Lisa Nagel (right) and her father Ken Asher.

HONORABLE MENSCHION: Lisa Nagel and Ken Asher

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HONORABLE MENSCHION: Lisa Nagel and Ken Asher

Lisa Nagel (right) and her father Ken Asher.

Lisa, you were raised by your parents, Ken and Gwen Asher in Old Greenwich, CT. What role did Judaism play in your upbringing?

When I was a toddler, my parents and a group of other reform families searched for the right spiritual home to raise their children. These families hired Rabbi Mark S. Golub (of blessed memory) to lead “Chavurat Deevray Torah,” founded in 1972 in Greenwich. My father was the first and only president for over 45 years. Rabbi Golub wrote the original prayer book and my dad built the ark for the Torah. On Friday nights, my dad would bring the ark, Torah and boxes of books to services. My dad would set up the arc, my sister and I would put books on every seat, and my mom would oversee the oneg table. My dad also created all of the mailings to chavurot members which I diligently tri-folded, stuffed into envelopes and applied address labels on a monthly basis. In addition to not having a building, Chavurah Deevray Torah never required dues. Our congregation was one of the first to offer this type of “pledge model” system of membership.

Watching my dad’s dedication to the Chavurah and his passion for both learning and teaching others about the Jewish tradition was so inspiring to me. He taught me to be proud of my Jewish roots and to embrace a Jewish way of life. I attended Sunday School and Hebrew School, and adult study sessions were held in different members’ homes. With the Chavurah, our family went on two mission trips to Israel where my sister and I each became a Bat Mitzvah on Masada.

How did you and your husband end up raising your family in Marblehead?

In the fall of 1999, my husband David and I decided to move to the North Shore of Massachusetts. We were moving from New York, so knowing pretty much nothing about the area, we were finding it difficult figuring out where we belonged. After looking at many houses in several different towns, we discovered that Marblehead had a Jewish Community Center.
When I told my dad, he said “move there – that is where you belong.” He grew up in a JCC and had always wished that my sister and I had had the same opportunity. My husband and I focused our search in Marblehead, found a wonderful home and shortly thereafter, joined the JCC as lifetime members.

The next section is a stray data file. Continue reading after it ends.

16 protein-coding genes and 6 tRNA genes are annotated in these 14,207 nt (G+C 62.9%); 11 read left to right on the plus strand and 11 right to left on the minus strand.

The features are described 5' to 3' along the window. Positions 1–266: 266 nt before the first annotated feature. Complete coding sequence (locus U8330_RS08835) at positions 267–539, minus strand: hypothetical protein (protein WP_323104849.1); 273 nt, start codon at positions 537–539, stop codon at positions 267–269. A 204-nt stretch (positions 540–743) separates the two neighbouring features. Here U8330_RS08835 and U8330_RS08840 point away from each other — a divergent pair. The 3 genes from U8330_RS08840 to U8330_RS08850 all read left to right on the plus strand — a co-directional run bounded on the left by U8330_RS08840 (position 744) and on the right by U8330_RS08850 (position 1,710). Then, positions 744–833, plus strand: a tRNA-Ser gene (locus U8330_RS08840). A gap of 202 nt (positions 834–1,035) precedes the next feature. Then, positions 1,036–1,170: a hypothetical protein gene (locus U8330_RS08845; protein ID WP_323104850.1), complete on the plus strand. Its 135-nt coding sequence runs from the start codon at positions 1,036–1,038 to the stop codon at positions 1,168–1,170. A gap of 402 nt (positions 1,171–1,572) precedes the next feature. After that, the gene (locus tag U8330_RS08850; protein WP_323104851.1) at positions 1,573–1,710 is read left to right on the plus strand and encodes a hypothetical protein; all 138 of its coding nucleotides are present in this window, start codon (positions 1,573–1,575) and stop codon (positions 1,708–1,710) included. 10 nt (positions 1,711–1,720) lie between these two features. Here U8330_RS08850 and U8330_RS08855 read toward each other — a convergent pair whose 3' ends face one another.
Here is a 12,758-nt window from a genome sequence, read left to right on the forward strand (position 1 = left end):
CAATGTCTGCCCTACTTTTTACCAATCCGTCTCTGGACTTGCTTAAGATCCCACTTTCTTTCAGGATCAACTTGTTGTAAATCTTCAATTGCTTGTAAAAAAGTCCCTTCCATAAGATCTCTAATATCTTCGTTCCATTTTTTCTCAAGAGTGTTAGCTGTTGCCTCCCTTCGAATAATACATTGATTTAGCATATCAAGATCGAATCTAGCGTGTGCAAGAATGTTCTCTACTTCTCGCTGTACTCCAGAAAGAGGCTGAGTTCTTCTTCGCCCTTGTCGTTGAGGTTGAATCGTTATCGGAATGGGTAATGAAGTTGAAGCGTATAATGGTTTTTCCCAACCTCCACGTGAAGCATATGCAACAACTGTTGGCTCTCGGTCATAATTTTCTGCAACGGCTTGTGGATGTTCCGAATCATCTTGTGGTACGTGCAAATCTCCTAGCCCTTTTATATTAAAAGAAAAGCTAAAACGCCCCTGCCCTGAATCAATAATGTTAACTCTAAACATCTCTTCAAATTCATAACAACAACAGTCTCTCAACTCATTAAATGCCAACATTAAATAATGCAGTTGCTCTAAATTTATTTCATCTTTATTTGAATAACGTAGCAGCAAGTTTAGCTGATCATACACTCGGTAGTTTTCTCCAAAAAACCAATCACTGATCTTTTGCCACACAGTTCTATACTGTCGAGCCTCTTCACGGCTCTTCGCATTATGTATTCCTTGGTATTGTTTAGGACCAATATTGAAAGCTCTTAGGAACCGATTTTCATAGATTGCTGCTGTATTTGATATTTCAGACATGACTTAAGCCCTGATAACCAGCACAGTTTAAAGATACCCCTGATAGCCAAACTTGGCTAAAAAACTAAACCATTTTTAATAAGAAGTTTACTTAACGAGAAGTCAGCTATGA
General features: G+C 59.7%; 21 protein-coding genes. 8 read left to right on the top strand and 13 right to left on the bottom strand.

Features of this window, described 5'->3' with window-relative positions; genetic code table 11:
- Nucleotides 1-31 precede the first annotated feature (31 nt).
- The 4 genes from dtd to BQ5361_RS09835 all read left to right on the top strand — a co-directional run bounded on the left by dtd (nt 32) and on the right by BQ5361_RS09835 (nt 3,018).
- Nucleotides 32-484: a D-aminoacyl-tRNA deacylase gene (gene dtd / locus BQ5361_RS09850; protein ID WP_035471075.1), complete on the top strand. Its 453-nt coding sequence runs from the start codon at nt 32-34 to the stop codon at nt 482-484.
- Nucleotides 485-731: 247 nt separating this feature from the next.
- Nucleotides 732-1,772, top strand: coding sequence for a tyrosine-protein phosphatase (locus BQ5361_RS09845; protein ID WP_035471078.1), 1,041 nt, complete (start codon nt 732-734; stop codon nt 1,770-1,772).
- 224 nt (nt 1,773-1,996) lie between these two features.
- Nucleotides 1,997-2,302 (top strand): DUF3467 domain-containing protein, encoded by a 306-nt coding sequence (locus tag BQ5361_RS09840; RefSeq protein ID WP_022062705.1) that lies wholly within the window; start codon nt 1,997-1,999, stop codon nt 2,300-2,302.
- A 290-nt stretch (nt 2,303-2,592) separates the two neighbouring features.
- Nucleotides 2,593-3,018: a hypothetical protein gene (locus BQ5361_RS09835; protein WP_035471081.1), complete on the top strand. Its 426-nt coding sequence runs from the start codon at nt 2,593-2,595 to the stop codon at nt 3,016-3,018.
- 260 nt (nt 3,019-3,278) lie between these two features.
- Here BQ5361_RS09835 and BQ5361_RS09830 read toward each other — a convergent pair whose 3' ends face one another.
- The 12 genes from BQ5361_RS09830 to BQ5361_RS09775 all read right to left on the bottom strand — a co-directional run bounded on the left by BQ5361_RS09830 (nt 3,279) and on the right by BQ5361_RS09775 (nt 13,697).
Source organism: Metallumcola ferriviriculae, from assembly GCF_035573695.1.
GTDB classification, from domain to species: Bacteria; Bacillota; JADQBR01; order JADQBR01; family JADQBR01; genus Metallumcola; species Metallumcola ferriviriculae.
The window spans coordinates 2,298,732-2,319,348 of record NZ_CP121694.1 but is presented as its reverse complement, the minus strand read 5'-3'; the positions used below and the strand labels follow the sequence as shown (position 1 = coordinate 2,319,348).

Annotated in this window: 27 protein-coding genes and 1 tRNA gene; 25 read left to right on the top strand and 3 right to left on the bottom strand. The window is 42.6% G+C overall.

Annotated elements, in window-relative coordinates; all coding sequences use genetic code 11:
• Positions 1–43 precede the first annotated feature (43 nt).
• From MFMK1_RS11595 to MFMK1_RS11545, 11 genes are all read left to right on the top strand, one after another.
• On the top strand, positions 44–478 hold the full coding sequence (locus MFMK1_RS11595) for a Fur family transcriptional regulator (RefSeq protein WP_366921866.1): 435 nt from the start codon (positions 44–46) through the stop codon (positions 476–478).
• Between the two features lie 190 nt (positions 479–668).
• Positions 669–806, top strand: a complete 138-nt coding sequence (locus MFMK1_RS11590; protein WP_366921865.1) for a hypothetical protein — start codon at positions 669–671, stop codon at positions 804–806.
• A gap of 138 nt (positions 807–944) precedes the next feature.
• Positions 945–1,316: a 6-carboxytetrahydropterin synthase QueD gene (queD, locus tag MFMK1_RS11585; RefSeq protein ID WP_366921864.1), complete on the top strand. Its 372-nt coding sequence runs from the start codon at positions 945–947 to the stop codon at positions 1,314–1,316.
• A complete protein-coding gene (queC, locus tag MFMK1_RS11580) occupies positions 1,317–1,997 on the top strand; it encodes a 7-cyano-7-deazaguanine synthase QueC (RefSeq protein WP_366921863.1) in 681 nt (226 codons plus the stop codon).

What was your first connection to the Jewish community of the North Shore?

At the time we moved here, we were a young unaffiliated Jewish couple trying to find our way in town and our place in the world. We found our first group of friends at the JCC – they are our friends to this day. I had my first of many volunteer opportunities at the JCC. (Diane Knopf saw my membership application and roped me in early!) When I had my first child, I joined a Mommy and Baby group. All three of my children started in the JCC Prime Time Room and continued up through the JCC preschool. They all took classes at the J and attend the JCC summer camps.

I served on the Membership Committee, the Early Childhood Education Committee, and eventually the Board of Directors. My paternal grandfather had been president of a JCC in Newburgh, NY, the one my father grew up in, so I had two generations of Jewish leadership in my blood. In 2010, I was asked to serve as president during an extremely difficult time in the organization’s history and I felt it was beshert. My father served as a mentor to me during those turbulent years, and I am so grateful for his guidance.

How and why did you choose to join Temple Emanu-El in Marblehead?

Once we had our first child, my husband David and I wanted to join a synagogue, but we weren’t sure how to begin our pursuit. Having grown up in Chavurah Deevray Torah I was interested in pursuing a similar experience for our family. Where would I find a Reform congregation that felt connected like family … with a rabbi who sang and played music … one that offered opportunities for learning and leadership for both children and adults … and perhaps most importantly, one that we could afford to join. Temple Emanu-El checked all of the boxes for us, and temple life has served as an an integral part of our lives for the past 16 years, 16 years, with each of our children becoming a Bar/Bat Mizvah there. As with the JCC, leadership opportunities were offered at the temple and after several years on the board, I accepted the presidency of my congregation and served for two years – following in my father’s footsteps once again.